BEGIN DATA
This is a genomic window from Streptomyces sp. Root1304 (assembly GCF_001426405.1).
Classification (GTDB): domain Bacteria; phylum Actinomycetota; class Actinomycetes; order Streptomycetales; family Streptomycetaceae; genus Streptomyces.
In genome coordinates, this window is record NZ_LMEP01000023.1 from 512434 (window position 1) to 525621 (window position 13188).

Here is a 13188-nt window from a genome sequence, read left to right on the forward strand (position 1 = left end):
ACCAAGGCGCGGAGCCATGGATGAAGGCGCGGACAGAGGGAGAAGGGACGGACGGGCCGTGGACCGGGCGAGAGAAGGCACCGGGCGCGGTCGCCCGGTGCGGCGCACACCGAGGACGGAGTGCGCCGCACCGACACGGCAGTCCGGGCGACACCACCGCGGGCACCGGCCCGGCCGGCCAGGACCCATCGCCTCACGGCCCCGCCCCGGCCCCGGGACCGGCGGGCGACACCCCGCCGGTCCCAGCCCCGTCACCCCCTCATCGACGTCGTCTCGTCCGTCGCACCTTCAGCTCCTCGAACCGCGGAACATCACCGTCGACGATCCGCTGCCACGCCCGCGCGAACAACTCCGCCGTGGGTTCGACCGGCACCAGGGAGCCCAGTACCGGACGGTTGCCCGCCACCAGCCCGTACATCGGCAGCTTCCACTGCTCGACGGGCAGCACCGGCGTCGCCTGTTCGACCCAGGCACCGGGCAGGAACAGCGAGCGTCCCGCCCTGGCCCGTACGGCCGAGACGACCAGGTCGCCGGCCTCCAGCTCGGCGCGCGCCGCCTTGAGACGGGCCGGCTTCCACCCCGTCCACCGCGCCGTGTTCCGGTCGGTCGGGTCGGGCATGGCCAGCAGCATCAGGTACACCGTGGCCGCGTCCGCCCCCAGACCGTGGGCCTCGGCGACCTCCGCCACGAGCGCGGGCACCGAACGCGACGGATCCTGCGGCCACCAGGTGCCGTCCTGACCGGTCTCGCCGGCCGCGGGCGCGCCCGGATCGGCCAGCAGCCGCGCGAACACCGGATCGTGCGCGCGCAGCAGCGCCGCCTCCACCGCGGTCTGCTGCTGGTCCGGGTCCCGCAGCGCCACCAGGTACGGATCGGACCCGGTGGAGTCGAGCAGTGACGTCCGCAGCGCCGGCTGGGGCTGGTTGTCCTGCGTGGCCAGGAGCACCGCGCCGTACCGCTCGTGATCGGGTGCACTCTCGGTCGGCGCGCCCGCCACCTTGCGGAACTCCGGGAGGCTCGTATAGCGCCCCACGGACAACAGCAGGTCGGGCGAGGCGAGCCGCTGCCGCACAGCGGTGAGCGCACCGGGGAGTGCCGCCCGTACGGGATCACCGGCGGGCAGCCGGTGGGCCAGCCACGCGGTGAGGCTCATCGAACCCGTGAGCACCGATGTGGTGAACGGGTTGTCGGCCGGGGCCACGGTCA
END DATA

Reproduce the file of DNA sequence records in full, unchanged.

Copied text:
This is a genomic window from Streptomyces sp. Root1304 (assembly GCF_001426405.1).
Classification (GTDB): domain Bacteria; phylum Actinomycetota; class Actinomycetes; order Streptomycetales; family Streptomycetaceae; genus Streptomyces.
In genome coordinates, this window is record NZ_LMEP01000023.1 from 512434 (window position 1) to 525621 (window position 13188).

Here is a 13188-nt window from a genome sequence, read left to right on the forward strand (position 1 = left end):
ACCAAGGCGCGGAGCCATGGATGAAGGCGCGGACAGAGGGAGAAGGGACGGACGGGCCGTGGACCGGGCGAGAGAAGGCACCGGGCGCGGTCGCCCGGTGCGGCGCACACCGAGGACGGAGTGCGCCGCACCGACACGGCAGTCCGGGCGACACCACCGCGGGCACCGGCCCGGCCGGCCAGGACCCATCGCCTCACGGCCCCGCCCCGGCCCCGGGACCGGCGGGCGACACCCCGCCGGTCCCAGCCCCGTCACCCCCTCATCGACGTCGTCTCGTCCGTCGCACCTTCAGCTCCTCGAACCGCGGAACATCACCGTCGACGATCCGCTGCCACGCCCGCGCGAACAACTCCGCCGTGGGTTCGACCGGCACCAGGGAGCCCAGTACCGGACGGTTGCCCGCCACCAGCCCGTACATCGGCAGCTTCCACTGCTCGACGGGCAGCACCGGCGTCGCCTGTTCGACCCAGGCACCGGGCAGGAACAGCGAGCGTCCCGCCCTGGCCCGTACGGCCGAGACGACCAGGTCGCCGGCCTCCAGCTCGGCGCGCGCCGCCTTGAGACGGGCCGGCTTCCACCCCGTCCACCGCGCCGTGTTCCGGTCGGTCGGGTCGGGCATGGCCAGCAGCATCAGGTACACCGTGGCCGCGTCCGCCCCCAGACCGTGGGCCTCGGCGACCTCCGCCACGAGCGCGGGCACCGAACGCGACGGATCCTGCGGCCACCAGGTGCCGTCCTGACCGGTCTCGCCGGCCGCGGGCGCGCCCGGATCGGCCAGCAGCCGCGCGAACACCGGATCGTGCGCGCGCAGCAGCGCCGCCTCCACCGCGGTCTGCTGCTGGTCCGGGTCCCGCAGCGCCACCAGGTACGGATCGGACCCGGTGGAGTCGAGCAGTGACGTCCGCAGCGCCGGCTGGGGCTGGTTGTCCTGCGTGGCCAGGAGCACCGCGCCGTACCGCTCGTGATCGGGTGCACTCTCGGTCGGCGCGCCCGCCACCTTGCGGAACTCCGGGAGGCTCGTATAGCGCCCCACGGACAACAGCAGGTCGGGCGAGGCGAGCCGCTGCCGCACAGCGGTGAGCGCACCGGGGAGTGCCGCCCGTACGGGATCACCGGCGGGCAGCCGGTGGGCCAGCCACGCGGTGAGGCTCATCGAACCCGTGAGCACCGATGTGGTGAACGGGTTGTCGGCCGGGGCCACGGTCA